I've had several done by those who love me and I've also been part of a few acts of the kind towards the people in my life I care about. At times, it is quite necessary but sometimes, looking back, I think that some of them could have been constructed better in its delivery. A few of them, when evaluating with a bigger picture in mind, most definitely could have just used patience in knowing that the loved one will get there eventually and absolutely needs to get there on their own. Hurt feelings aren't the best way to pursue interventions and during my college and early 20's, my naivety rushed critical understandings that perhaps one was not ready for - I also feel the same way about several things that were thrown in my direction when I wasn't ready for it.

Human Centered Design isn't any different. A lot of times, it is actually, in fact, an intervention. When you're reconsidering a project, putting it on hold to perhaps insert a HCD process, or even when you're reevaluating something that has been done from an HCD lens, you are intervening on behalf of humans. This is a good thing, in theory, but delivery is key. What that delivery consists of is perhaps the greatest piece of the puzzle when designing anything. Designers must know this criticality within the process. 

I'd like to share an intervention that is happening to me during this design residency I am taking part of for two weeks.

  A Civilla class that begins and ends with a circle of community and expression of thoughts.

A Civilla class that begins and ends with a circle of community and expression of thoughts.

In my past work environment, I will share that it was a bit toxic in the context of management personalities, as well as general advocacy for design as a professional skill. I won't go into detail about specific stories and people, but just know this - it was not healthy for me to be in that environment anymore and I had to pull myself out of it. (This is a great reason to take a sabbatical if you are kicking around the idea. Take a step back and reevaluate who you are in your work environment. If you don't like it, maybe it's time for you to take a step back and recalibrate your compass.)

What I will share, though, are the behaviors that were drawn out of me by putting myself through an environment in which I thought I could handle. To name a few, the following are things that came to surface: Actions that were opposite from 'Shine Theory' with my fellow women workers; Political insecurity which manifested itself by speaking downward towards those who I felt threatened by; Insecurity in the credit and value of my work; and a wretched habit of name dropping just to level up to those in the room.

It was terrible. I was terrible. 

Another goal that I added to my list during this sabbatical is to regain who I am as I despised who I was becoming in a work setting. I am not perfect and I will be the first to say that I am absolutely responsible for these actions because they are mine, but I do know myself and I know that within my beliefs regarding what is right and what is good, it doesn't include any of the above actions. It hurt my heart to know that I had evolved into a person I promised I wouldn't be. So, I put an end to it.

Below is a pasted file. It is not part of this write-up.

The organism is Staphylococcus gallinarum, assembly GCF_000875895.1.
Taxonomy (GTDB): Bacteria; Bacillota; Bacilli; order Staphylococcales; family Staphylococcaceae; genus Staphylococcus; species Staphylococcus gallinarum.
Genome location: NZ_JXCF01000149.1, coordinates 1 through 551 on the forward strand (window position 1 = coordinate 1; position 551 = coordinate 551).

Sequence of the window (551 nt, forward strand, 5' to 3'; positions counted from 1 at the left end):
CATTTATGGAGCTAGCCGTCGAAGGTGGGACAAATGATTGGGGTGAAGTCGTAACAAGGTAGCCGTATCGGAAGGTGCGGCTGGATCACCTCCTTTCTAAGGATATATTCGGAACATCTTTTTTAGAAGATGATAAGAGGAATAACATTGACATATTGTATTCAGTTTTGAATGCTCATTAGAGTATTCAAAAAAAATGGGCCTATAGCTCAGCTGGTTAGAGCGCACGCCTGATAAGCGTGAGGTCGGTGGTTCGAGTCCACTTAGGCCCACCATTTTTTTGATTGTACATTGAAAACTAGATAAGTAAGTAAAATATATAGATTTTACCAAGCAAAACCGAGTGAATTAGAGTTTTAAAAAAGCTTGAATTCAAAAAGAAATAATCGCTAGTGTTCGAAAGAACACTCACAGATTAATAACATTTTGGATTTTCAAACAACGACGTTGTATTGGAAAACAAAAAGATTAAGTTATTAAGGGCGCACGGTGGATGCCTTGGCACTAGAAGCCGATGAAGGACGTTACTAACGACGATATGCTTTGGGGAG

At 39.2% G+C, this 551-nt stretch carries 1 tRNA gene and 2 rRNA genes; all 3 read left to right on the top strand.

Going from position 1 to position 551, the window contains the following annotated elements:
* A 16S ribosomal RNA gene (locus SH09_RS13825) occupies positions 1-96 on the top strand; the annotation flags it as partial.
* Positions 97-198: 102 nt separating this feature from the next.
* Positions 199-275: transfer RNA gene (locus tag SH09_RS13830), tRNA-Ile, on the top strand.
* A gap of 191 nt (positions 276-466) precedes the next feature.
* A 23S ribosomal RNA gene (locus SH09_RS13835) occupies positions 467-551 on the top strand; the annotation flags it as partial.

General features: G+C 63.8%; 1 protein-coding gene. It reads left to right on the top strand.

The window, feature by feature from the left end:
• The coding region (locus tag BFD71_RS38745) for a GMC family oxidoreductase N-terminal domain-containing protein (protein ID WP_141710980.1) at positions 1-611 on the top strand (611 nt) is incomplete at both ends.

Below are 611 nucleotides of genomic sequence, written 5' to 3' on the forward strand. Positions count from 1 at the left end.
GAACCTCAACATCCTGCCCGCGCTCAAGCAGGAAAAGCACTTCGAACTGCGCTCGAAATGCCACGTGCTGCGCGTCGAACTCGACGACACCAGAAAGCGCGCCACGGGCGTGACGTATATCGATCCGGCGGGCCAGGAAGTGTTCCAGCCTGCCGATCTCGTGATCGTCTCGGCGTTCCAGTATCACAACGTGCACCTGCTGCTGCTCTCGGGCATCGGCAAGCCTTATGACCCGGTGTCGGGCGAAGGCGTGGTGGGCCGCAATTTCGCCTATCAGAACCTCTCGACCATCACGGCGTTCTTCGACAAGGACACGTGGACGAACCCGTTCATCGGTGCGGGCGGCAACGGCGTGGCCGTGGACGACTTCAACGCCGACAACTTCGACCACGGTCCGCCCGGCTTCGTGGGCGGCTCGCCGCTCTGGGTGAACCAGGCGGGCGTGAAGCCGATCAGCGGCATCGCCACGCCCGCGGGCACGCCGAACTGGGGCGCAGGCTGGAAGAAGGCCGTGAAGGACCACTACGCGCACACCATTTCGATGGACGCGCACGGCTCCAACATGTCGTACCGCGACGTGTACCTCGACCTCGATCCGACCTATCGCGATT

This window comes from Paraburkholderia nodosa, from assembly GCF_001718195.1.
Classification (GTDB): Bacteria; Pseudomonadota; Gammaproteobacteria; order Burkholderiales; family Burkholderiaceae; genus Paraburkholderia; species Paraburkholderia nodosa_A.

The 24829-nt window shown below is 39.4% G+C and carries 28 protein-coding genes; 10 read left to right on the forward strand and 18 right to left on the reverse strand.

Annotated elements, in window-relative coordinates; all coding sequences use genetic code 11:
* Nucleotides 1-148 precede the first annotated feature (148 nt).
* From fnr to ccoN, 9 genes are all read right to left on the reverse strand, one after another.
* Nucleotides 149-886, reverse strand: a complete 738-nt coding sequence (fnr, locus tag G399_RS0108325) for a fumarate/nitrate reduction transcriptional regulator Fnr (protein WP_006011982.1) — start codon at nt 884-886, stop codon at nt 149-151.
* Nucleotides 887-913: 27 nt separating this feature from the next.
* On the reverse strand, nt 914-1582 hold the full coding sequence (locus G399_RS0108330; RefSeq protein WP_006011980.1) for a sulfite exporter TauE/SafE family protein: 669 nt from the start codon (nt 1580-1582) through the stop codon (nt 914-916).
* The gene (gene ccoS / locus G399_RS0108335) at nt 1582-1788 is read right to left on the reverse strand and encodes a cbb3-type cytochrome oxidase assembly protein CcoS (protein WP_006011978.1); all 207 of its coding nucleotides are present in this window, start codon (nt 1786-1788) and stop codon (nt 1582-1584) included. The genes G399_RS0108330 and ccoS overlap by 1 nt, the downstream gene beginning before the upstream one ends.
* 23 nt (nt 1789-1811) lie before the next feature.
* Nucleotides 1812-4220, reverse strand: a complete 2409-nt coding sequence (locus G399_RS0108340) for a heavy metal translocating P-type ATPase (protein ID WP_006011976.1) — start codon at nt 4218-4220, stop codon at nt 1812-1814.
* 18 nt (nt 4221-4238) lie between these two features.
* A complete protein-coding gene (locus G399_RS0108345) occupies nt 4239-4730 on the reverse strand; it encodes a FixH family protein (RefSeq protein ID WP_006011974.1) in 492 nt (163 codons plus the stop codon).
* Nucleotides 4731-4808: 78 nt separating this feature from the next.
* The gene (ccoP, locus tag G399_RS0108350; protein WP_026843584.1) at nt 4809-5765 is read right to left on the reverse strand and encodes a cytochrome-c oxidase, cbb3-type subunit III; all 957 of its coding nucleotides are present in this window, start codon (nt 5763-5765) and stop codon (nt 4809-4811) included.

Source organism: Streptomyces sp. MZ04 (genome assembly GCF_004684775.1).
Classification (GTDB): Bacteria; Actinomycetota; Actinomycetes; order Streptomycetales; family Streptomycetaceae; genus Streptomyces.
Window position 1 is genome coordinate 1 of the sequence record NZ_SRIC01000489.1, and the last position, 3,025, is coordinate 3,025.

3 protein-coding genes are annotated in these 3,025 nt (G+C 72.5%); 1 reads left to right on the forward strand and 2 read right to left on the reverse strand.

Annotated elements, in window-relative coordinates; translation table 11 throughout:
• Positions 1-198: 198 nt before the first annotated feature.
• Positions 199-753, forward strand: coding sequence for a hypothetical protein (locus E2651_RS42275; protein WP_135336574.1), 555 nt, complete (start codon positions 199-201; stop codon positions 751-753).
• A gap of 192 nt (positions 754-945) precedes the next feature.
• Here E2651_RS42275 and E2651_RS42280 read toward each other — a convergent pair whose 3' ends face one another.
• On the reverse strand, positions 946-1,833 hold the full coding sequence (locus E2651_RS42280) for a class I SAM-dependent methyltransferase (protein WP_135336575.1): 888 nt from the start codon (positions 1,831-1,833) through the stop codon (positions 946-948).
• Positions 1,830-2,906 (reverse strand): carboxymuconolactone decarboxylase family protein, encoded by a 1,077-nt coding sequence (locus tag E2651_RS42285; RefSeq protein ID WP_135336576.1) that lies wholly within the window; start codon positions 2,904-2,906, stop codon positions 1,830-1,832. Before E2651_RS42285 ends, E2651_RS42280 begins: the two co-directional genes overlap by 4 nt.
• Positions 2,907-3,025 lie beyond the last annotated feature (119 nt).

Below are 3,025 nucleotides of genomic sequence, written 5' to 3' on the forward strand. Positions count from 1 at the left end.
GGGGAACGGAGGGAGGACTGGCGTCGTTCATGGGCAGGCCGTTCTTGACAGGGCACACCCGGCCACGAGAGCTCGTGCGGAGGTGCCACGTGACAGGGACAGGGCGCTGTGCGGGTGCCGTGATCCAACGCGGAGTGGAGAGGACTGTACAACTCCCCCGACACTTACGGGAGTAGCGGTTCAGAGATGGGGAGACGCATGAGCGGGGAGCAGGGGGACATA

I'm not saying that you shouldn't be smart in how you navigate work culture. You must learn the way the machine works and move through it in your most sincere, truthful, and kindest manner. You must know and master the system so that you don't let it push you around.

Environments and their surrounding cultures are critical to the kinds of people organizations will produce if constructed a certain way. We are always growing as people and when you're young, you're kind of a flaring firework that is just waiting to explode into the air to be recognized as a shining, talented creature. If you deny this, you are lying to yourself. Work culture in America is constructed this way and if you are trying to survive for the many reasons you have on your priority list, all humans behave in this way. Darwin is absolutely right in this context - it is the survival of the fittest.

But, what happens when the ones who make it to the top are monsters? Well, they produce fellow monsters, of course. And what happens when the ones at the top are gentle, kind but firm leaders? They produce fellow gentle, kind but firm people.

I share these thoughts because I have met wonderful leaders during this design residency and I have experienced, again, what it means to be led in a thoughtful manner. It has given me hope for myself that I am actually not this way in work groups when respect and encouragement are foundations for a working culture. I am relieved to know that I am not a monster in the working world and have more confidence in myself and my work than I ever did in the past. This all happened in 1 week.